The analysis shows that there exists a region (cone) of α and β where for both types of producers, the stable strategy is GT (this is the intersection of the two GT regions on the two sides of the figure), and another region, where the stable strategy is BF. In these two regions, studying phenomena such as the influence of expertise or reputation becomes impossible. The coefficient values chosen for the version of the Credibility Game studied in this paper do not lie in these regions and therefore, a mixture of strategies for the two types of CP can be expected to emerge from the simulations, depending on additional parameters.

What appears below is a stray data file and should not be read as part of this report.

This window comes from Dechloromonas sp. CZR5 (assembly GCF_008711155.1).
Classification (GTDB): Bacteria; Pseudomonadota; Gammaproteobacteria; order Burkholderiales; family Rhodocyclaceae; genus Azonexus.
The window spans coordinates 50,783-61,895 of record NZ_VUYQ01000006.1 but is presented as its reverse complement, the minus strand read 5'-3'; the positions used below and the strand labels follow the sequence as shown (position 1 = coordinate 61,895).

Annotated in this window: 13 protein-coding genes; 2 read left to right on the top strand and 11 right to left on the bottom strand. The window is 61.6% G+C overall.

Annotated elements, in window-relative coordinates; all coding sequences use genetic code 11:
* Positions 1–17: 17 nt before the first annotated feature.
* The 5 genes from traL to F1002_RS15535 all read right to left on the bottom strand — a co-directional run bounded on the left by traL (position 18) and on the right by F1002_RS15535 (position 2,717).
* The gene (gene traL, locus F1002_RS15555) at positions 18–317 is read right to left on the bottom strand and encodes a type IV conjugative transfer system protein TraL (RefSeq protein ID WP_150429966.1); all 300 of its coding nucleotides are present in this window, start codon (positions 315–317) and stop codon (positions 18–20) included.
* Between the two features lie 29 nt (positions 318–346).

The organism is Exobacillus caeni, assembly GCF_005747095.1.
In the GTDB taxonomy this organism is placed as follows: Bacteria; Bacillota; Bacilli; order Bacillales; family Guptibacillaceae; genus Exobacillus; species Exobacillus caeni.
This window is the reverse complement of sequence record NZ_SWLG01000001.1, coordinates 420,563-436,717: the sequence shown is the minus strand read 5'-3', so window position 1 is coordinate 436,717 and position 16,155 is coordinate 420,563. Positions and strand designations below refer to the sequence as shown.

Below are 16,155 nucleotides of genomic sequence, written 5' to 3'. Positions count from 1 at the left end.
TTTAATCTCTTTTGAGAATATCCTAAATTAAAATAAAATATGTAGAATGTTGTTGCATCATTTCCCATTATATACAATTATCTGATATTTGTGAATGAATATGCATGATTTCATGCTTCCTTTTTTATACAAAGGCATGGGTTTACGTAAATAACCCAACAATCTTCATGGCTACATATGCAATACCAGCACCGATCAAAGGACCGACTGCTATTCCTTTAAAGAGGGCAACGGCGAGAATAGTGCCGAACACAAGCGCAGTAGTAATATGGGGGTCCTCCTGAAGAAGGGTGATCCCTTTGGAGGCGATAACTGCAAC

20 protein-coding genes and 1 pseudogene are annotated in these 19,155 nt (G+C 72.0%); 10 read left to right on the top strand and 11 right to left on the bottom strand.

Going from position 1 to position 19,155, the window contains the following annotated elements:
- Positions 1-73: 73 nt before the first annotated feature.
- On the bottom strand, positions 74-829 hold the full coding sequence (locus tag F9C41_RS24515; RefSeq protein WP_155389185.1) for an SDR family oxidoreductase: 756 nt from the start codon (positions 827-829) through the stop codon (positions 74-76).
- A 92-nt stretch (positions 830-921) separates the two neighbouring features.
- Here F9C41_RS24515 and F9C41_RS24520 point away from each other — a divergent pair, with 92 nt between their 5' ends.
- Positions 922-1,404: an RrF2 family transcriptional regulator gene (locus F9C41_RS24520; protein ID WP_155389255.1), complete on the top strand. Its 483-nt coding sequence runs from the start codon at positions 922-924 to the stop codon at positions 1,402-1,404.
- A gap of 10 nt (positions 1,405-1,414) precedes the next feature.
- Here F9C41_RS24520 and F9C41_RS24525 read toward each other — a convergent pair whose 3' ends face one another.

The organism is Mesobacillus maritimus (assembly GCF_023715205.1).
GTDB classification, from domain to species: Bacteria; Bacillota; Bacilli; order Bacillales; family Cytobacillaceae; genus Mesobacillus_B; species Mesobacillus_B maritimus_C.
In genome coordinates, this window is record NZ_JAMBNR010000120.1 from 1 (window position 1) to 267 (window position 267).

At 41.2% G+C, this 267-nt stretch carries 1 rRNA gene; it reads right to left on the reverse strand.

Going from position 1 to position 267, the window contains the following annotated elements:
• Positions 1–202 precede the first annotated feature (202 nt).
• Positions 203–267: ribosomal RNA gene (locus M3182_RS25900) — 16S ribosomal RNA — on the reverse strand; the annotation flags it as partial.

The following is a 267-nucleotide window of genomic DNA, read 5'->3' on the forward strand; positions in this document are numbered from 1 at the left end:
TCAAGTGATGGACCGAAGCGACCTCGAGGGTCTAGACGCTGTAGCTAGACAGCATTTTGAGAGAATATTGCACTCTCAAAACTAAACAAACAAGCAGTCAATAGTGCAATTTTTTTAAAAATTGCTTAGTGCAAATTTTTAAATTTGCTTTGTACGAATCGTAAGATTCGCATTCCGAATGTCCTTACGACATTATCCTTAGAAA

* Notes

1Research supported by the grant "Reconcile: Robust Online Credibility Evaluation of Web Content" from Switzerland through the Swiss Contribution to the enlarged European Union, http://reconcile.pjwstk.edu.pl

2 By stability of a simulation scenario we mean that all of our simulation runs produced similar results for that scenario. We do not analyze stability in a game theory sense.

3 http://digg.com

4 http://reddit.com

5 http://stackexchange.com